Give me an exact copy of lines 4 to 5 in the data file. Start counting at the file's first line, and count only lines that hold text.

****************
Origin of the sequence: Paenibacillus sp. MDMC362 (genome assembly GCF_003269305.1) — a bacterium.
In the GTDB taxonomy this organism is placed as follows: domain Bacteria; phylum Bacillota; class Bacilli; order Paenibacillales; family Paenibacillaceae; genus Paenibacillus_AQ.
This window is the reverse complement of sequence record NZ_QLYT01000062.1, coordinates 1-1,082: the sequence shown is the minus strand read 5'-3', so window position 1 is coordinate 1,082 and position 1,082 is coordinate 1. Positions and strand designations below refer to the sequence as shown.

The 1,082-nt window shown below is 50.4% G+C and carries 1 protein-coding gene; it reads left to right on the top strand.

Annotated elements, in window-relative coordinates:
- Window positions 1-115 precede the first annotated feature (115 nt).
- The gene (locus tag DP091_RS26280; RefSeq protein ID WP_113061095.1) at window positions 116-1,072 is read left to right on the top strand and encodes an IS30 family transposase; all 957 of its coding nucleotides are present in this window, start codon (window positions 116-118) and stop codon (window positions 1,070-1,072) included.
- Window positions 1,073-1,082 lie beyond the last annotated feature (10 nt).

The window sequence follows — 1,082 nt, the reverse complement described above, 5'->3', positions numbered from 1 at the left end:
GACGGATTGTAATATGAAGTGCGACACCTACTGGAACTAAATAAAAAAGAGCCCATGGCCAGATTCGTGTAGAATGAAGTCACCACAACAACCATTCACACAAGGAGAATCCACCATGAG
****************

The 1,082-nt window shown below is 50.4% G+C and carries 1 protein-coding gene; it reads left to right on the top strand.

Annotated elements, in window-relative coordinates: